• Livestock Forage Disaster Program (LFP)LFP provides compensation to eligible producers who are suffering grazing losses for eligible livestock due to drought on privately-owned land, leased land where the producer has a risk in the grazing or fire on federally managed land. Producers in 55 Nebraska counties currently are eligible to apply for 2023 LFP benefits on small grains, native pasture, improved pasture or forage sorghum.

    The 55 counties include: Antelope, Arthur, Banner, Blaine, Boone, Boyd, Brown, Burt, Butler, Cedar, Chase, Cherry, Cheyenne, Colfax, Cuming, Dakota, Deuel, Dixon, Dodge, Douglas, Dundy, Frontier, Furnas, Garden, Greeley, Hall, Hamilton, Hayes, Hitchcock, Holt, Hooker, Howard, Keith, Keya Paha, Kimball, Lincoln, Loup, Madison, Merrick, Morrill, Nance, Perkins, Pierce, Platte, Polk, Red Willow, Rock, Saunders, Scotts Bluff, Stanton, Thomas, Thurston, Washington, Wayne and Wheeler.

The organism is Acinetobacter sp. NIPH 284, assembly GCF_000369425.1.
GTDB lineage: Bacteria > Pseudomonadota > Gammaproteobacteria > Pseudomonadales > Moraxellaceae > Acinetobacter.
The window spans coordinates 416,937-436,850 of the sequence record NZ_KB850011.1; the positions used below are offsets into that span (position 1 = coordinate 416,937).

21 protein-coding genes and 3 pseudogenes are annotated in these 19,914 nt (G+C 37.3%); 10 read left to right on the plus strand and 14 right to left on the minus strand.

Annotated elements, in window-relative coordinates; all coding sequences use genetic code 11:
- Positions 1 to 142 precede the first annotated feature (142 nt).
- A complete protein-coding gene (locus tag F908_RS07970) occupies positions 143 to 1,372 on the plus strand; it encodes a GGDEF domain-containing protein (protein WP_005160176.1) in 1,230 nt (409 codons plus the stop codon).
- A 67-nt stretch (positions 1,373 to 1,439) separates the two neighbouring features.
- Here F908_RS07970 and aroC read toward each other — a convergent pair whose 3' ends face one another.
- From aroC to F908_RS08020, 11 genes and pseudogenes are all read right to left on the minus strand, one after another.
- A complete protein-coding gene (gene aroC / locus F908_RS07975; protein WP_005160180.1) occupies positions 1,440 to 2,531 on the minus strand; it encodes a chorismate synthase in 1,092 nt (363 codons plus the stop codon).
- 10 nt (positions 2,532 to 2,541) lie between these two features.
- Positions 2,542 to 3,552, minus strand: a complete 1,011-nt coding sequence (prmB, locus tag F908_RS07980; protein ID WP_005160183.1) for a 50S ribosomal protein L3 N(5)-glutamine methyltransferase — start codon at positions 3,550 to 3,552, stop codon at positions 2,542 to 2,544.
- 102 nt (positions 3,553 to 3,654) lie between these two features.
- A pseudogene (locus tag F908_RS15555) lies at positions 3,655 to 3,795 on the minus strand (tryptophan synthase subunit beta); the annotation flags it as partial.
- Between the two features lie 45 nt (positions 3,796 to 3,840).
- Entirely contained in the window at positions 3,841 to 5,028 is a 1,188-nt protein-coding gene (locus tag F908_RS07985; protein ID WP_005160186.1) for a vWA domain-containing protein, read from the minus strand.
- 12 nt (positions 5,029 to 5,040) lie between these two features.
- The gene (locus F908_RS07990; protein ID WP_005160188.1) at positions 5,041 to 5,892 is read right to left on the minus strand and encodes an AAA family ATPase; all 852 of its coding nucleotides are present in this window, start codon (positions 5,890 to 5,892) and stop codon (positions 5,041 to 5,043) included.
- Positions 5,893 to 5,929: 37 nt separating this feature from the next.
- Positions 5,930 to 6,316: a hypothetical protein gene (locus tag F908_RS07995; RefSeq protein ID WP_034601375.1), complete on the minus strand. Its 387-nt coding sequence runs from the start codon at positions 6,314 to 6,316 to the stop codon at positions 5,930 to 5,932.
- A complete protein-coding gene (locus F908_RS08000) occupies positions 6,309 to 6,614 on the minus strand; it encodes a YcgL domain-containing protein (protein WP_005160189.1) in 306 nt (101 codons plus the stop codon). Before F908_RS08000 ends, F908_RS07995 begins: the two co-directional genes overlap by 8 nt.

These counties became eligible for LFP due to drought status as shown on the U.S. Drought Monitor. Counties trigger for this program when they reach level D2 (drought severe) intensity for eight consecutive weeks during the normal grazing period, or when they reach D3 (drought extreme) or D4 (drought exceptional) at any time during the normal grazing period. The listing of counties that have triggered for this program is updated each Thursday when the Drought Monitor is published.

    Several factors are considered regarding producer eligibility for LFP, including that a producer must have risk in both the eligible livestock and the eligible grazing lands.